General Tso’s Chicken

I’m a fan of Chinese food and most Chinese take-outs carry this General Tso’s chicken dish. The one place I usually order this dish is in Recipes in Greenbelt. And I have always wondered who the hell is General Tso and why, for the love of chicken, is his name part of this famous dish! πŸ˜›

Let me share with you something that I found from Chinese FOODDIY:

General Tso Tsungtang, or as his name is spelled in modern Pinyin, Zuo Zongtang, was born on Nov. 10, 1812, and died on Sept. 5, 1885. He was a frighteningly gifted military leader during the waning of the Qing dynasty, a figure perhaps the Chinese equivalent of the American Civil War commander William Tecumseh Sherman. He served with brilliant distinction during China’s greatest civil war, the 14-year-long Taiping Rebellion, which claimed millions of lives.

In “Chinese Kitchen” (Morrow, 1999), author Eileen Yin-Fei Lo says that dish is a Hunan classic called “chung ton gai,” or “ancestor meeting place chicken.” But to others, General Tso’s chicken recipe may be no more ancient than 1972, and may have more in common with Manhattan than with mainland China. On “The Definitive General Tso’s Chicken Page,”Β  New Yorker Eric Hochman theorizes “It was invented in the mid-1970s, in NYC, by one Chef Peng.” Some researchers were led to the same city, but a different Manhattan restaurateur, who claims the dish is the brilliant invention of his former partner, a gifted Chinese immigrant chef named T.T. Wang.

If Tong’s tale is true, General Tso never ate the dish named after him. The great warrior, the prop of the Qing dynasty, the subduer of rebels and uprisings who carved his name into Chinese history at the point of a sword, had to wait more than 100 years for an inventive expatriate chef to award him his American triumph and make his name famous in the West.

“Tso” much for that. Let’s talk about the dish, shall we? πŸ™‚

I bought half a kilo of chicken wings which I intended to make into one of our staple “TV” food, Buffalo wings πŸ˜› Last night however, we went to Buffalo Wings N Things for a night-out with friends and that means no more Buffalo wings at home. So instead of using chicken cutlets for this chicken dish, I used the wings. I also added eggplants which made the dish more appetizing πŸ™‚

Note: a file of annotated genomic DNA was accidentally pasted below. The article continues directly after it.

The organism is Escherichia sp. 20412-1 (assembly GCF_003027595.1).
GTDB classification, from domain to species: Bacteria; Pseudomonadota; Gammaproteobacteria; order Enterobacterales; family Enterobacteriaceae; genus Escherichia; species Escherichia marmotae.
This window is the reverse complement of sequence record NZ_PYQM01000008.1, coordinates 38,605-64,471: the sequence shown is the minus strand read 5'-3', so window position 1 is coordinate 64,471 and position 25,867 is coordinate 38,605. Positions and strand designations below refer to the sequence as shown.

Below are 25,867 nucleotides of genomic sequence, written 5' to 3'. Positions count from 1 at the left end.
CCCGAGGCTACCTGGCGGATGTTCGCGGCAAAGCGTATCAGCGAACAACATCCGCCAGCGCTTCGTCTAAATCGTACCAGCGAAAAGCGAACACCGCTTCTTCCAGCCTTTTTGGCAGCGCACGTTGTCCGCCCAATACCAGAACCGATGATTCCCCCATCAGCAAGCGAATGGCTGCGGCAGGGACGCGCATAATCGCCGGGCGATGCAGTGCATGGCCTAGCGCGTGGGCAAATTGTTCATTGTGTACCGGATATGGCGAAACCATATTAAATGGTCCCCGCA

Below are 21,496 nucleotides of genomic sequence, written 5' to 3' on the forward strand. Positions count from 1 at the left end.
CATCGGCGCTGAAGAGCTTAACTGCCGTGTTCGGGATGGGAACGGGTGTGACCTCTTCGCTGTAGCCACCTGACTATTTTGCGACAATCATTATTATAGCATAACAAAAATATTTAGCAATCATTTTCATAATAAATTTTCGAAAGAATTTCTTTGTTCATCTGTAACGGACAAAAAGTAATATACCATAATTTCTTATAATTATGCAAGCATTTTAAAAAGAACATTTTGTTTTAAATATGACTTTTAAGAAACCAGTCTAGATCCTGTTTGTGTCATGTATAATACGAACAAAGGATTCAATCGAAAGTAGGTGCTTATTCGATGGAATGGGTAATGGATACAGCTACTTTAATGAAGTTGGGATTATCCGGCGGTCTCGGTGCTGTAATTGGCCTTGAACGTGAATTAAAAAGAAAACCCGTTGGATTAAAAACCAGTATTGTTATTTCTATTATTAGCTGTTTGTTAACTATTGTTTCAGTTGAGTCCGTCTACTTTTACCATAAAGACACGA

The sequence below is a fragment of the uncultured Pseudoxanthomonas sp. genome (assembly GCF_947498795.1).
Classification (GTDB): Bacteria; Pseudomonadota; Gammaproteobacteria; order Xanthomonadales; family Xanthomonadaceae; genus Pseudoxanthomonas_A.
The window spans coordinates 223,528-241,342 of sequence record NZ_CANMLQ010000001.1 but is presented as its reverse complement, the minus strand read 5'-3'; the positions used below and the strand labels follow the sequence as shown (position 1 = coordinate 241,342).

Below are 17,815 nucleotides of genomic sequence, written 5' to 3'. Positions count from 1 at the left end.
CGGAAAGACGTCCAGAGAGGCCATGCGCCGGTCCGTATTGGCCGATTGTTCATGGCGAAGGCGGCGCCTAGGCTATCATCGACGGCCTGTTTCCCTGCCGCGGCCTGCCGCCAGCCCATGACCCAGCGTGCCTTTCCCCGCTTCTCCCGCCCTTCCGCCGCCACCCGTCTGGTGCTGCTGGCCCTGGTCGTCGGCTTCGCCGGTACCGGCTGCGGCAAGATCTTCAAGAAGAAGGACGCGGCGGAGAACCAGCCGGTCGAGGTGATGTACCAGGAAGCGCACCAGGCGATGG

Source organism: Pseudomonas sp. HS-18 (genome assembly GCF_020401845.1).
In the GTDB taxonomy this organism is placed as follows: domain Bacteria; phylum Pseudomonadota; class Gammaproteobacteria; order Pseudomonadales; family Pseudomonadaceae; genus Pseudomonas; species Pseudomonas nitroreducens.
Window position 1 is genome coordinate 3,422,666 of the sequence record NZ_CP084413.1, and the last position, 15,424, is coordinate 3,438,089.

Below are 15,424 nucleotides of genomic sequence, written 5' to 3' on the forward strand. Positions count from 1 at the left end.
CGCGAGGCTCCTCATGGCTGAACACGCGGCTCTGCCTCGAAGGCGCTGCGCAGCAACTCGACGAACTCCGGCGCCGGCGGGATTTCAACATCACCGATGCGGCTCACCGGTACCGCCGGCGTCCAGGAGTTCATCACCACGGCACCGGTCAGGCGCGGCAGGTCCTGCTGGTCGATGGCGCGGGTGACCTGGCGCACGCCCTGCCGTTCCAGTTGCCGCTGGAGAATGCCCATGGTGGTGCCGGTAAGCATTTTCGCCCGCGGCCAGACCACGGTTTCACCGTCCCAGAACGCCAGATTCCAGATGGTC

Ingredients:

  • 1/2 kilo chicken cutlets or chicken wings
  • 1T light soy sauce
  • 1 egg, lightly beaten
  • ground pepper
  • all-purpose flour for coating
  • vegetable oil for deep-frying

In a bowl, mix the light soy sauce, egg, pepper and chicken. Mix by hand so that the chicken gets coated evenly, especially if you’re using wings. Set aside for about 30 minutes. Coat with all-purpose flour before deep-frying. Deep-fry the chicken until golden brown.

For the sauce:

  • 4 T dark soy sauce
  • 2 T rice vinegar
  • 4 tsps. Chinese rice wine
  • 2 T brown sugar
  • 6 T water
  • 1/2 chicken cube
  • 2 T minced ginger
  • 4 tsps. minced garlic
  • green onions
  • 1 red bell pepper
  • dried red chili peppers
  • 2 tsps. cornstarch for thickening the sauce, optional
  • a little oil

In a pan, heat up oil and saute the garlic, ginger, green onions and dried chili. In a little bowl, mix the soy sauce, vinegars, water, and sugar. Pour the soy mixture into the pan. Add in the chicken and simmer for about 2 minutes. Put in the eggplants and cover until cooked. Stir so that the chicken and eggplants get covered by the mixture. If you want the sauce to thicken a bit, dissolve the cornstarch in 2 T water before pouring in. Stir for 1 to 2 minutes with the cornstarch mixture before taking out of the heat.

That’s a simple General Tso’s Chicken dish for you πŸ™‚

Advertisements

5 thoughts on “General Tso’s Chicken

  1. Lauren Zabaneh says:

    Oh yes, the famous General Tso chicken. I swear we must try it at every chinese place we go. I’ve never dared to make it at home, fearing that it will most certainly turn out badly and leave me craving it even more! These little wings look delightful and who doesn’t like to nibble on a wing? Cheers!

Leave a Reply

Fill in your details below or click an icon to log in:

WordPress.com Logo

You are commenting using your WordPress.com account. Log Out / Change )

Twitter picture

You are commenting using your Twitter account. Log Out / Change )

Facebook photo

You are commenting using your Facebook account. Log Out / Change )

Google+ photo

You are commenting using your Google+ account. Log Out / Change )

Connecting to %s